17. 5 out of 5

    Anna Mussmann

    So very, very BRITISH! Really, it’s a satire on Britishness, isn’t it? It’s hilarious and quite charming, but I wouldn’t read it to kids, despite the illustrations. I’d rather my children internalize and love the archetypes of fairy tales before they read something that skewers those themes. It would be perfect once they are older and have already enjoyed a number of British books.

  18. 5 out of 5

    Rachael

    The dragon is such a cutie! I'd invite him to tea. I "read" this in audiobook form and the narrator (Anton Lesser) did a very good job. The author (Kenneth Grahame) needed to have researched dragon sounds though because at one point the dragon purred and at another barked which just sounded so odd.

  19. 5 out of 5

    Smritika

    There's so many good children's books and comics that I've come across recently, like The Little Prince, Calvin and Hobbes, etc. This is one of them. There's humour and also a hint of intellect, that you will only get if you are not a child. Books like these are such good alternatives. I don't know why people tell their kids stories like Cinderalla, The Little Mermaid, etc. 🤦🏻‍♀️🤦🏻‍♀️🤦🏻‍♀️

  20. 4 out of 5

    Stacy Kooker

    Oh my, so delightful! I was laughing out loud. I listened to the audiobook narrated by Anton Lesser. This will be a really fun audiobook for when the boys are familiar with Saint George and The Dragon. Similar to Winnie the Pooh or Wind in the Willows, though some of the humor may be lost on little ears, the language is well worth reading aloud before they can read it to themselves.

  21. 4 out of 5

    Karen

    Kenneth Grahame, best known for writing The Wind in the Willows, wrote this book. Ernest H. Shepard, best known for illustrating Winnie-The-Pooh, illustrated this book. With a winning team like that, it is no surprise that this well-loved book has become a classic. The plot of this story is straightforward enough: A dragon moves into a cave near a village. The villagers want the dragon gone. The villagers hire a knight to fight the dragon. But there are such delightful twists and turns along the Kenneth Grahame, best known for writing The Wind in the Willows, wrote this book. Ernest H. Shepard, best known for illustrating Winnie-The-Pooh, illustrated this book. With a winning team like that, it is no surprise that this well-loved book has become a classic. The plot of this story is straightforward enough: A dragon moves into a cave near a village. The villagers want the dragon gone. The villagers hire a knight to fight the dragon. But there are such delightful twists and turns along the way it is easy to forget that the plot is straightforward. For example, the dragon is not a killing dragon; he is a poetry reading dragon. And the knight that is hired is none other than St. George. The knight and the dragon do fight and the conclusion is most satisfactory. The illustrations, as all good illustrations do, illuminate the text, add charm and character. Created by Shepard's deft hands, they are nothing short of perfection.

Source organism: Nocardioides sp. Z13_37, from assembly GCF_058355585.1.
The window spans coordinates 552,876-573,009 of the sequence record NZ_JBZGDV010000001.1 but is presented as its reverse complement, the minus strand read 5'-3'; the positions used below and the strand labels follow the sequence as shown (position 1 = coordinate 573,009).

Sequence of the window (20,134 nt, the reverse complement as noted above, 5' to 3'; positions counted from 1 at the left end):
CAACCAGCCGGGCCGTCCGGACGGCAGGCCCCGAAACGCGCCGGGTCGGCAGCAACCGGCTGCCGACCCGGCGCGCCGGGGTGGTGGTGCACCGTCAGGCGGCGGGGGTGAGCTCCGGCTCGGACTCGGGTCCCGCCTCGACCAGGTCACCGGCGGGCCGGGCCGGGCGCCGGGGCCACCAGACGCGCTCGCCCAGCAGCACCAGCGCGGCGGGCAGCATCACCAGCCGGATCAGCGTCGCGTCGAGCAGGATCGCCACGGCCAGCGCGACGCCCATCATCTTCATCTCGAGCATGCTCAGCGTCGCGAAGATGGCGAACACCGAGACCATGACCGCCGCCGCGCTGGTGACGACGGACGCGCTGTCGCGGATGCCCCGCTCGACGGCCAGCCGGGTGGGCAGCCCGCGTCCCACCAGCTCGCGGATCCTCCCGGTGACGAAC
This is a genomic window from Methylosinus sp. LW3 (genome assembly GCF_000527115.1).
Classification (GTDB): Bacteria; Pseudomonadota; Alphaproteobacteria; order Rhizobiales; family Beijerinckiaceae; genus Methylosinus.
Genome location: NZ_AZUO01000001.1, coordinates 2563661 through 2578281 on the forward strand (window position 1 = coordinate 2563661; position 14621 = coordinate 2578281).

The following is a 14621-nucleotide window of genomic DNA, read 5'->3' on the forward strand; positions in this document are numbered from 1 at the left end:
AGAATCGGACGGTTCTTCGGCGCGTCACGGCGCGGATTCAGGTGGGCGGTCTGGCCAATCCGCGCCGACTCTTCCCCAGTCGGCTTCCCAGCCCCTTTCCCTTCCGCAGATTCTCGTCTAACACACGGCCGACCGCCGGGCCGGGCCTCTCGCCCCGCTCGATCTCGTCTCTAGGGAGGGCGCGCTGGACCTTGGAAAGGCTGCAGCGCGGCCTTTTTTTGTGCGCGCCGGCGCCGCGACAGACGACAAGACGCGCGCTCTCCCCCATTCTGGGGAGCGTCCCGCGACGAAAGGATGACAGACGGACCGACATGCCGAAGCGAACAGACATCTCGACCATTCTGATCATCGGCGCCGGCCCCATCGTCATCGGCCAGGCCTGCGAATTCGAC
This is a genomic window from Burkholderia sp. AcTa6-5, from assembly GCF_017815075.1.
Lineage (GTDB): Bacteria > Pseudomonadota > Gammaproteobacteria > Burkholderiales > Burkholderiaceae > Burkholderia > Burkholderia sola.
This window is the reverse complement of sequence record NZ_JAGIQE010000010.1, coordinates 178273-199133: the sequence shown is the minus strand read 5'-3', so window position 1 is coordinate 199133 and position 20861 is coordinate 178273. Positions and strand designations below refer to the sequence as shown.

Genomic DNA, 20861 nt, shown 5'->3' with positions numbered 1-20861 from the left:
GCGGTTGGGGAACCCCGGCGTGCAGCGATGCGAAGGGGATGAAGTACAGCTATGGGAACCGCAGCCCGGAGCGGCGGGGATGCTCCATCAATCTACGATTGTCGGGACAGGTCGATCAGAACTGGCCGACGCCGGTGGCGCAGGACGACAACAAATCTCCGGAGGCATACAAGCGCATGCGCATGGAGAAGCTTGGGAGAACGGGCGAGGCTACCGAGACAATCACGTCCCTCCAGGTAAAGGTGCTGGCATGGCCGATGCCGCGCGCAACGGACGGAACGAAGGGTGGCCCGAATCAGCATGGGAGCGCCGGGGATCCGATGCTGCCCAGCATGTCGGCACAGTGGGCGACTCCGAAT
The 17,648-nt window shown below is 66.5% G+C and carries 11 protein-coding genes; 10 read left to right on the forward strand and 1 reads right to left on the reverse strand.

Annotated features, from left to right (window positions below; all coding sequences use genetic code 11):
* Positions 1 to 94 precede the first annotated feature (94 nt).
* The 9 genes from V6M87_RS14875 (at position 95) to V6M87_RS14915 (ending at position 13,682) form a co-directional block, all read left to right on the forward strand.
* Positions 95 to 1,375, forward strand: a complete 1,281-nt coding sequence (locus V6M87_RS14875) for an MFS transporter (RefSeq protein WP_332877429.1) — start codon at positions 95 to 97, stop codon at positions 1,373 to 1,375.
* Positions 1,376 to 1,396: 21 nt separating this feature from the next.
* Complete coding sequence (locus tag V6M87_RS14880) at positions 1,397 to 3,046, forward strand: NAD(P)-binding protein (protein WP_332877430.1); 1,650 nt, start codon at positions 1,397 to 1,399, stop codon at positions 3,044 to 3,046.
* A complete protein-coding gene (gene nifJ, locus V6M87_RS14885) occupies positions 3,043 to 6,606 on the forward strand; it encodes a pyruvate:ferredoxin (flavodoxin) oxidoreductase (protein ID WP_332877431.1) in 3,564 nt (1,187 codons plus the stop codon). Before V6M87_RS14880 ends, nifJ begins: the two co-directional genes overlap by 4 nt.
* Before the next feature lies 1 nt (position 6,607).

22. 5 out of 5

    Kris

    Subtle. Simple. Short. No chapters, no needless introductions, no worthless explanations. Lovely. This is a new layer that adds to the classic story of St. George and the Dragon. I felt like Grahame expected children to already be familiar with the ancient poetry, so one could read this and find all the little subtleties to it. From this book we are to see the legend from the child's perspective, because of course that is important. I appreciated the nod to the fantastical, the expectations of res Subtle. Simple. Short. No chapters, no needless introductions, no worthless explanations. Lovely. This is a new layer that adds to the classic story of St. George and the Dragon. I felt like Grahame expected children to already be familiar with the ancient poetry, so one could read this and find all the little subtleties to it. From this book we are to see the legend from the child's perspective, because of course that is important. I appreciated the nod to the fantastical, the expectations of respectability and showmanship, the honor for authority. Grahame even threw in a few comments about how important verse and language is-- ironic when considering the source material. There's the realistic assumptions for crowds only wanting fights and banquets, and a special like for privacy and methodical thinking. Definitely my kind of book. In a way I wish it was longer, but with this little gem, I think Grahame did all he wanted to do. Just once. And that's that.

  23. 5 out of 5

    Julia